Quantitative Easing – Life Support for an Economy | Trade Samaritan

Quantitative Easing – Life Support for an Economy

Quantitative easing is an unorthodox mechanism adopted by the Central bank of the country wherein the Government starts buying its own debt (bonds) thereby pushing down the interest rates and borrowing costs

Quantitative easing became a popular strategy after Japan attempted to boost up its economy after a huge financial and economic crash during the 1990s. Up until recently quantitative easing as a monetary policy was being implemented by the Federal Reserve through its eighteen primary dealers on a large scale to uplift the U.S economy.

United States government indulged in this unconventional strategy for over 6 years.

Quantitative easing was introduced in November 2008 till October 2014 in the United States in order to revive itself out of the sub prime crisis and its after effects. Further reading on the sub prime meltdown is available at  http://tradesamaritan.com/articles/sub-prime-meltdown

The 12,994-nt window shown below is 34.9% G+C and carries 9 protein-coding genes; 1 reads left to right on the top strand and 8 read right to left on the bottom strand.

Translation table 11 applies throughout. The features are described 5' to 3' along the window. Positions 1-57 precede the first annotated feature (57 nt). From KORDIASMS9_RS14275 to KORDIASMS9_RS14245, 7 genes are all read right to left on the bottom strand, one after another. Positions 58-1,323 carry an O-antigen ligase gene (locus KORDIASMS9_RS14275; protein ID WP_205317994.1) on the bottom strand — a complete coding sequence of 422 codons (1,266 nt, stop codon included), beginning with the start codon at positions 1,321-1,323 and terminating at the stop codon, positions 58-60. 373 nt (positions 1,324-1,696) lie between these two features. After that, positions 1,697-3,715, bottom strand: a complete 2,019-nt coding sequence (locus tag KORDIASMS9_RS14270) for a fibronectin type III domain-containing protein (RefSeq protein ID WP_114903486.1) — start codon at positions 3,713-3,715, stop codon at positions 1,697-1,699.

What is Quantitative Easing?

Under quantitative easing, instead of reducing the rate of interest directly, Central bank attempts to create new money in the economy by buying long term securities. This is mostly done under its bond buying program wherein the Fed starts purchasing the Government bonds and Mortgage bonds from the banks. The Banks and Financial institutions end up receiving money which is kept as reserves and the size of reserve across the banks in the economy swell. The intention of bringing in this money is to encourage banks to lend more and more. So the money which banks now have gets converted into assets on their book. At the bottom line this particular strategy eventually leads to increase in printing of currency. The Federal Reserve or the Central bank pays the bank/Financial institution for the bonds electronically thereby boosting it cash reserve. It is important to note that by its nature electronic money is merely accounting entries. The Quantitative easing does not require a printing press instantly to add money into an injured economy, Central bank creates new money by depositing the bonds proceeds via electronic money in the banks. This activity then triggers the money-multiplier effect i.e willingness and /or ability of banks to lend the money. The aim is to drive down the long term rate of interest hence Central bank chooses to buy long term Government and Mortgage bonds from the banks instead of short term treasury bills.